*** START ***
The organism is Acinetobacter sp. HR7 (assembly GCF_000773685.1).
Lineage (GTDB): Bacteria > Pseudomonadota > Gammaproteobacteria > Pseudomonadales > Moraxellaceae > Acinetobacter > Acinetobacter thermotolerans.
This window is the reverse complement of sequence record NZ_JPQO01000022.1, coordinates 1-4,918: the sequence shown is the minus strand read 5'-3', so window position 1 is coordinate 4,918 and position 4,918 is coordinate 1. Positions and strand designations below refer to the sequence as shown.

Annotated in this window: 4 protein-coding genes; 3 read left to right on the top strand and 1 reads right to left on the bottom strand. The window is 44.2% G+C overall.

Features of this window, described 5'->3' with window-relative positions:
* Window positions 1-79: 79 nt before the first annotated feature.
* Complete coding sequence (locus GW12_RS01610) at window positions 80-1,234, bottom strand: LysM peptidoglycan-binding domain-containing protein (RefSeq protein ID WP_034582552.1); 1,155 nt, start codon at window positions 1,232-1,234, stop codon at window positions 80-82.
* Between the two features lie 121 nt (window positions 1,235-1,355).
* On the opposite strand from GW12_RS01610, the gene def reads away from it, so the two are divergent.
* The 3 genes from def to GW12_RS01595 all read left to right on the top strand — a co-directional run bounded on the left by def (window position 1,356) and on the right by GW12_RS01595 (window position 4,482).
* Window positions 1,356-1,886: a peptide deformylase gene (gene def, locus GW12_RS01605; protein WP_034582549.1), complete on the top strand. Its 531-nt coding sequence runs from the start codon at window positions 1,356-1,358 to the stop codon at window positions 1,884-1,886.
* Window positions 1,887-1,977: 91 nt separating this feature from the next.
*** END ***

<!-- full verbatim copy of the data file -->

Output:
The organism is Acinetobacter sp. HR7 (assembly GCF_000773685.1).
Lineage (GTDB): Bacteria > Pseudomonadota > Gammaproteobacteria > Pseudomonadales > Moraxellaceae > Acinetobacter > Acinetobacter thermotolerans.
This window is the reverse complement of sequence record NZ_JPQO01000022.1, coordinates 1-4,918: the sequence shown is the minus strand read 5'-3', so window position 1 is coordinate 4,918 and position 4,918 is coordinate 1. Positions and strand designations below refer to the sequence as shown.

Annotated in this window: 4 protein-coding genes; 3 read left to right on the top strand and 1 reads right to left on the bottom strand. The window is 44.2% G+C overall.

Features of this window, described 5'->3' with window-relative positions:
* Window positions 1-79: 79 nt before the first annotated feature.
* Complete coding sequence (locus GW12_RS01610) at window positions 80-1,234, bottom strand: LysM peptidoglycan-binding domain-containing protein (RefSeq protein ID WP_034582552.1); 1,155 nt, start codon at window positions 1,232-1,234, stop codon at window positions 80-82.
* Between the two features lie 121 nt (window positions 1,235-1,355).
* On the opposite strand from GW12_RS01610, the gene def reads away from it, so the two are divergent.
* The 3 genes from def to GW12_RS01595 all read left to right on the top strand — a co-directional run bounded on the left by def (window position 1,356) and on the right by GW12_RS01595 (window position 4,482).
* Window positions 1,356-1,886: a peptide deformylase gene (gene def, locus GW12_RS01605; protein WP_034582549.1), complete on the top strand. Its 531-nt coding sequence runs from the start codon at window positions 1,356-1,358 to the stop codon at window positions 1,884-1,886.
* Window positions 1,887-1,977: 91 nt separating this feature from the next.